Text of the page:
After speaking, Pearigen stayed in the library to visit with the Sewanee community. Most of the attendees at last Thursday’s announcement were alumni and friends of the vice chancellor-elect rather than current students. The low turnout could have been due to students and faculty alike not receiving any information about the trustee vote, announcement and reception for Pearigen until only a few days before it took place.
While some in the community are excited to have an alumni with decades of both teaching and administrative experience, others voiced concern that the choice was a safe one. A number of students and faculty said they had hoped for a woman or a person of color – a leadership choice that would have mirrored trends in other prominent liberal arts institutions across the country.
“We intentionally wanted to emphasize the DEI efforts in alignment with Sewanee’s work in the past few years. Unfortunately, we did not get the diversity we expected or wanted in our applicant pool, so we unfortunately did not meet that goal we were looking for. But gender, race, and identity were not criteria for us. Our main focus was solely on their qualifications, their functioning as a leader. In the end, it would be unfair if we were not taking someone who was qualified and fit all the criteria. And Dr. Pearigen fits every last criteria,” said Singhal.
He noted that the committee’s focus was on Sewanee’s four pillars chosen during a recent strategic planning initiative – DEI, student success, economic development and stewardship of the doman – plus a fifth element crucial to the University’s future, fundraising. “We were looking for someone who can equally balance these. Pearigen really fit in,” Singhal said. “He brings in that perfect amalgamation of knowledge of what Sewanee was and what it can be while still embracing its culture, traditions, and values.”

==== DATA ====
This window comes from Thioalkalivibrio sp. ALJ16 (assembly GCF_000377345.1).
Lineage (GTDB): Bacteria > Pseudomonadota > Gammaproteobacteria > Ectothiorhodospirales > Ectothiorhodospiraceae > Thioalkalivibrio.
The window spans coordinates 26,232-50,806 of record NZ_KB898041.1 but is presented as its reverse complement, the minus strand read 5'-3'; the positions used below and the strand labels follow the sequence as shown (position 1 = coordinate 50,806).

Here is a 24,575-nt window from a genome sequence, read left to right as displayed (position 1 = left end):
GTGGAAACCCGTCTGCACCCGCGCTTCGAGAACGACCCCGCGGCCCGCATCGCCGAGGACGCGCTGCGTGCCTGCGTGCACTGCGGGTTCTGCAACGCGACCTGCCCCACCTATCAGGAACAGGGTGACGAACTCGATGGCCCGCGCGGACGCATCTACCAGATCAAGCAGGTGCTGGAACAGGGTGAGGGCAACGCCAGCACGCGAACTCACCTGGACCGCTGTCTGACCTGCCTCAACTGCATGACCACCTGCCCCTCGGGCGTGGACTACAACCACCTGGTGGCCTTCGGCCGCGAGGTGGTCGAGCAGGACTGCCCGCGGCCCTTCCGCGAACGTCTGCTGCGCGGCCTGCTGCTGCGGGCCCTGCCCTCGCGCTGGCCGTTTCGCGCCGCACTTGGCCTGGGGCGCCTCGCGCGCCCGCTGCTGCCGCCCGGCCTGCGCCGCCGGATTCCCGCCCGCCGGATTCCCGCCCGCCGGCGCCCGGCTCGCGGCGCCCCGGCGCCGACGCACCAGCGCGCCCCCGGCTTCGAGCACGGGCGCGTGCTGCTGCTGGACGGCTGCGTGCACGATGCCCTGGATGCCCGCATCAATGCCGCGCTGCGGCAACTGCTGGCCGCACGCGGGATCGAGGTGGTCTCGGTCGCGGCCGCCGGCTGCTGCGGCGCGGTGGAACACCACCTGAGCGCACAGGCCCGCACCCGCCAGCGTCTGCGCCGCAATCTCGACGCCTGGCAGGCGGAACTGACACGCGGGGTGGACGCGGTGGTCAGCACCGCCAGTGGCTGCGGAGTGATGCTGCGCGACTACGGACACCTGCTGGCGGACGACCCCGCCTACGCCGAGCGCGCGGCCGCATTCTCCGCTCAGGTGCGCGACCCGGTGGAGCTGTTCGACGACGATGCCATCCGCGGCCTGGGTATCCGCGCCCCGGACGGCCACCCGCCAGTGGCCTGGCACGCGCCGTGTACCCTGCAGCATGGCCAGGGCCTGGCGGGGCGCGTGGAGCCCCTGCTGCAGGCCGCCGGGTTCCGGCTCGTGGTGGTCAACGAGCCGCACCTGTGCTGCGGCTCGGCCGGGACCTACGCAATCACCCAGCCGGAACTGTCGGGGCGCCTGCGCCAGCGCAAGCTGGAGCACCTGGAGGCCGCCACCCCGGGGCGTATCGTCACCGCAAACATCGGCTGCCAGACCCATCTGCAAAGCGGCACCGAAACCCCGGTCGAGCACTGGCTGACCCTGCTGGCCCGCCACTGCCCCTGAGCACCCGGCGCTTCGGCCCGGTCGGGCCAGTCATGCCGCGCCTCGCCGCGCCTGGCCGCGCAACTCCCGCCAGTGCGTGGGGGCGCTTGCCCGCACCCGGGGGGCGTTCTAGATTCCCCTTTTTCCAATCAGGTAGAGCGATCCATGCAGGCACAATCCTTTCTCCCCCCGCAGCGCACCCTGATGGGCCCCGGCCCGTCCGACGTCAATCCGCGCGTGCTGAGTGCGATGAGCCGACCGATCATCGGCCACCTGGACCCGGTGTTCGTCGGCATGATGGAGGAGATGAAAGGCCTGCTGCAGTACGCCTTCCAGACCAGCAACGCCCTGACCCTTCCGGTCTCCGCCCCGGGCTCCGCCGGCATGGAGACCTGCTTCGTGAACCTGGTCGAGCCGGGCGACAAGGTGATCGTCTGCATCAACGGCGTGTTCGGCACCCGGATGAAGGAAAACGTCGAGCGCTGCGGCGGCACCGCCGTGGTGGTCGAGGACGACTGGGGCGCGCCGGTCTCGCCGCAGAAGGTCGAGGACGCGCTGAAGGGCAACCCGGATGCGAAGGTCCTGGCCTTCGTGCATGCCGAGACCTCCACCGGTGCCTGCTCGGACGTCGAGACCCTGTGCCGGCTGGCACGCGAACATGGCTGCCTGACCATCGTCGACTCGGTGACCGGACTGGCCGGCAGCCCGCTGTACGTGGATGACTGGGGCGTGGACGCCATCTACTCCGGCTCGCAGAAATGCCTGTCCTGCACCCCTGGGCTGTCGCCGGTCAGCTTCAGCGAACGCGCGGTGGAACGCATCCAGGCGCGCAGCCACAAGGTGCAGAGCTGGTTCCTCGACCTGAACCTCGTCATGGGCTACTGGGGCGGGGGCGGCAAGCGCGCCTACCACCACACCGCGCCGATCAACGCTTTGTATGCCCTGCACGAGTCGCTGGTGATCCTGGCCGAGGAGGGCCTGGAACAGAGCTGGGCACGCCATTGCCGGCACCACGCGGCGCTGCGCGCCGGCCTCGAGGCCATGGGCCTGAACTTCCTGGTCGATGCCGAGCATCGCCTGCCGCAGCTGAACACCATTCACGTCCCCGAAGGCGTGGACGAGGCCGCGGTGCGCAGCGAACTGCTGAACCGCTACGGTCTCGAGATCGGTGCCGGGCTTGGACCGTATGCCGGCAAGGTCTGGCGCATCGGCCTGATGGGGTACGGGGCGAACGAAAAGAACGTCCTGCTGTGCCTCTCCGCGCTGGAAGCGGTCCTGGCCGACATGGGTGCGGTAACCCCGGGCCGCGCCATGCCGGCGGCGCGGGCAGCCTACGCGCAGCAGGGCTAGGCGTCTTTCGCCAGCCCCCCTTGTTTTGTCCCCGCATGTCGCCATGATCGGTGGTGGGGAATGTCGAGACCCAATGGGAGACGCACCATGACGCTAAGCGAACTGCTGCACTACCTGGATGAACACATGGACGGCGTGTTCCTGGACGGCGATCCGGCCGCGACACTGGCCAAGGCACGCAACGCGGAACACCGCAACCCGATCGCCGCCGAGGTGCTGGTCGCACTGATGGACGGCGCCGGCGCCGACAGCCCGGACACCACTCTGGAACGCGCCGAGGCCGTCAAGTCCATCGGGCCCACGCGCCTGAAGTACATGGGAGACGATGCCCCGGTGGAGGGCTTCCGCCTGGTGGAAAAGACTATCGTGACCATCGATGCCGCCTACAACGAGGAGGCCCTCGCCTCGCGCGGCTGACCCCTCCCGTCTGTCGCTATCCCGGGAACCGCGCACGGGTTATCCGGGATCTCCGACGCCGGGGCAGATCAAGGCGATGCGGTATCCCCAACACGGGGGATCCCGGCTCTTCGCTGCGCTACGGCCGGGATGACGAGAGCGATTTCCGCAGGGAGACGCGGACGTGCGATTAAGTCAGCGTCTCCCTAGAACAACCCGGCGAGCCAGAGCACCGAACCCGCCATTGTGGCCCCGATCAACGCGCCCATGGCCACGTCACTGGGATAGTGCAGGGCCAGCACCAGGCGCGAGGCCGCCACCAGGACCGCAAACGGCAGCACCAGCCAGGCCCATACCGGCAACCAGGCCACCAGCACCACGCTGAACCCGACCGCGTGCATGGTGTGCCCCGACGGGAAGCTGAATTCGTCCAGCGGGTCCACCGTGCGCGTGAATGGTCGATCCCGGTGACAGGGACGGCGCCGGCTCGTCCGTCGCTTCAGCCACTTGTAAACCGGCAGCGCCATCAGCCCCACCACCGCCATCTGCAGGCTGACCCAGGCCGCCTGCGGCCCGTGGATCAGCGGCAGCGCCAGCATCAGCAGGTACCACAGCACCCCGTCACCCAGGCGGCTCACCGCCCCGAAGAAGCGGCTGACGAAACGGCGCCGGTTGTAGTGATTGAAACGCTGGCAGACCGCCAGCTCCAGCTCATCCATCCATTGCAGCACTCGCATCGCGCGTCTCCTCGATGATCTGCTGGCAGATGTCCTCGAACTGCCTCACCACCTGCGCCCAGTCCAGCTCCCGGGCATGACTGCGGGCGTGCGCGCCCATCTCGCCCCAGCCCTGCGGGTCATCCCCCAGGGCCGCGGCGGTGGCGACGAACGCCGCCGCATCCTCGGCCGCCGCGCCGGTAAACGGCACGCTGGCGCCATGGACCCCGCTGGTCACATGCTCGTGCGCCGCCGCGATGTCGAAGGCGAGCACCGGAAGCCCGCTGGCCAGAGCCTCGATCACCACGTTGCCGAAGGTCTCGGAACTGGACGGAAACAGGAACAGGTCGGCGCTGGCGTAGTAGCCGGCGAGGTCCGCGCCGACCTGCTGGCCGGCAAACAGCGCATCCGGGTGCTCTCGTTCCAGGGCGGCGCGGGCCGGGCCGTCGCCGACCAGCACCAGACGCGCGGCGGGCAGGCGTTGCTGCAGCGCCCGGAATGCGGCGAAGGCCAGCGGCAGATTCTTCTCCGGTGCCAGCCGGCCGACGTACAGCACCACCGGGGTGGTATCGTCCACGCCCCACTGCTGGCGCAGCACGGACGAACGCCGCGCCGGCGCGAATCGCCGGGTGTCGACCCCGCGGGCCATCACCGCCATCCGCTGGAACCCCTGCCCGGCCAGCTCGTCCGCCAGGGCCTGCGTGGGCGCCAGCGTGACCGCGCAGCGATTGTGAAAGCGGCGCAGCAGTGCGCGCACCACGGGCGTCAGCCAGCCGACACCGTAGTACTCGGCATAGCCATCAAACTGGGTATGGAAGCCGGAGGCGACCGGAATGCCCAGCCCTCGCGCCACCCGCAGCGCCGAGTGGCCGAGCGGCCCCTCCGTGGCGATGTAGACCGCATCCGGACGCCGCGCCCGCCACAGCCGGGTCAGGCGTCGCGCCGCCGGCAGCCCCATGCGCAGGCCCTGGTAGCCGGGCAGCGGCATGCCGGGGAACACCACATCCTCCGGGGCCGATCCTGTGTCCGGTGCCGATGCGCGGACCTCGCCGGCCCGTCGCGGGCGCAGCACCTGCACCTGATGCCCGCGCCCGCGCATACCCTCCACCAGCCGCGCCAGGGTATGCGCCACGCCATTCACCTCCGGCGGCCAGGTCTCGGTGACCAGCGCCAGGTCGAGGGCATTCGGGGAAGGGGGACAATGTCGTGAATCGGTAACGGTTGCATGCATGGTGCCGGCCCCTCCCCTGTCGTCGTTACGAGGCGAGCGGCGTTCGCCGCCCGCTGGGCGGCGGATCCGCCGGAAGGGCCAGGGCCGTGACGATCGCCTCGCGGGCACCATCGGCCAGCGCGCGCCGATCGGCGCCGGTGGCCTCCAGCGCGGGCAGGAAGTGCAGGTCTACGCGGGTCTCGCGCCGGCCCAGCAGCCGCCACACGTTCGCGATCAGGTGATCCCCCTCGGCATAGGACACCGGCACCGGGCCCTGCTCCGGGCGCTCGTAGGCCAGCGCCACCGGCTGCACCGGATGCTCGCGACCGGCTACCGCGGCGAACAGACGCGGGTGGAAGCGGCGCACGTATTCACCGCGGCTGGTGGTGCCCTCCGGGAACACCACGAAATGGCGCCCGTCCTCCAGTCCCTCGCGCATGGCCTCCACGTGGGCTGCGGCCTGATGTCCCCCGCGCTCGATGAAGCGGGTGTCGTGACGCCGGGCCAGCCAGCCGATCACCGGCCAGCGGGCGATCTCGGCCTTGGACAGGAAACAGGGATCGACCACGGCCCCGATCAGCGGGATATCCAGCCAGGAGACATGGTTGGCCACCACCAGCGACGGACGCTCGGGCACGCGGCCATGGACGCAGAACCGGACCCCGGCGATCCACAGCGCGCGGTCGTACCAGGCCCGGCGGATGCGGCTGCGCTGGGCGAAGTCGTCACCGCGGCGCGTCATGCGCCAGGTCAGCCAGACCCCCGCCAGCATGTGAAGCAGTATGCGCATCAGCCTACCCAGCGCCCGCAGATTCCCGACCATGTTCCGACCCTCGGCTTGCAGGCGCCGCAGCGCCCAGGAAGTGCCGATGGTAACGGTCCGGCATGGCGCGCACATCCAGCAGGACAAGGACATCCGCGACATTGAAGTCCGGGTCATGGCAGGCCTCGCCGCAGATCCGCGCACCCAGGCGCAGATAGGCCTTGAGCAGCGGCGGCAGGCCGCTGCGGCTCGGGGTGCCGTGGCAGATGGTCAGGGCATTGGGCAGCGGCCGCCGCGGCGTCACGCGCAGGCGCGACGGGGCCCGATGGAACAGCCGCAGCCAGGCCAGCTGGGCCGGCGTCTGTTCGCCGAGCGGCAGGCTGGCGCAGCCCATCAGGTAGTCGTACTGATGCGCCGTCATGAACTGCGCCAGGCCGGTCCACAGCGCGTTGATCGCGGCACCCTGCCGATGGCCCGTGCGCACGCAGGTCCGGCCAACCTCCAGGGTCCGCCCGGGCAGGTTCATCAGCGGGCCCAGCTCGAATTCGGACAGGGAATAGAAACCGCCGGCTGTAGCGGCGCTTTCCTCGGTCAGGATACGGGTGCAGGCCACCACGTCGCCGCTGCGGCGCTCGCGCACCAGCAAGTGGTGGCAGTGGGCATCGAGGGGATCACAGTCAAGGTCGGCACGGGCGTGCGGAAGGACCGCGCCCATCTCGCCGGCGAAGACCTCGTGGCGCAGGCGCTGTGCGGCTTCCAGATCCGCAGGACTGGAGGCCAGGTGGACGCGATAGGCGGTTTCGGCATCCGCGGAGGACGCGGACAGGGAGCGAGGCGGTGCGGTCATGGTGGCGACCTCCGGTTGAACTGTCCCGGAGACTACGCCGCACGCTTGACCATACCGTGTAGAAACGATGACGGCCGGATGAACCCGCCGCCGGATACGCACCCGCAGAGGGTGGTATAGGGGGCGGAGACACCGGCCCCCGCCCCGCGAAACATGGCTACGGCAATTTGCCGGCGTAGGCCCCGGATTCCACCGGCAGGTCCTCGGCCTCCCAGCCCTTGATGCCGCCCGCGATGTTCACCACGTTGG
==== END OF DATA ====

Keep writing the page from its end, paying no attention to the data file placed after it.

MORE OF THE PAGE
The University posted a number of statements from search committee members praising the vice-chancellor-elect on Sewanee’s website on Thursday afternoon. “[Dr. Pearigen] brings a deep understanding of and appreciation for the liberal arts and for Sewanee in particular…As vice-chancellor, Rob will be poised to do this important work—by supporting our recent efforts to foster a diverse and inclusive community, and providing the resources and infrastructure necessary to foster the kinds of lasting relationships that faculty, staff, students, and alumni cherish,” said Dr. Elise Kikis, chair of the biology department and member of the search committee.
After Thursday’s announcement and reception, Pearigen was scheduled to meet with members of Sewanee’s business community late Thursday afternoon and hold virtual meetings online on Friday with major donors. But the University’s marketing and public relations chief, Parker Oliver, declined to make Dr. Pearigen available for an interview with Sewanee’s independent student newspaper. Oliver told the Purple in an email that the vice-chancellor-elect would not talk with the Purple until “on or about his first day as Vice Chancellor, July 1.”
In his prepared speech in the library on Thursday, Pearigen told the crowd of well-wishers: “I want to be clear. For me this is not just about returning home. Just as higher education and the world around it has changed, so Sewanee is a different place than it was when I left it over a decade ago. I have accepted the call to be the next vice-chancellor, not because of nostalgia or a return to something familiar,” Pearigen said. “I accepted the call because I believe I can make a positive and meaningful impact on the Sewanee of today and the Sewanee of tomorrow.”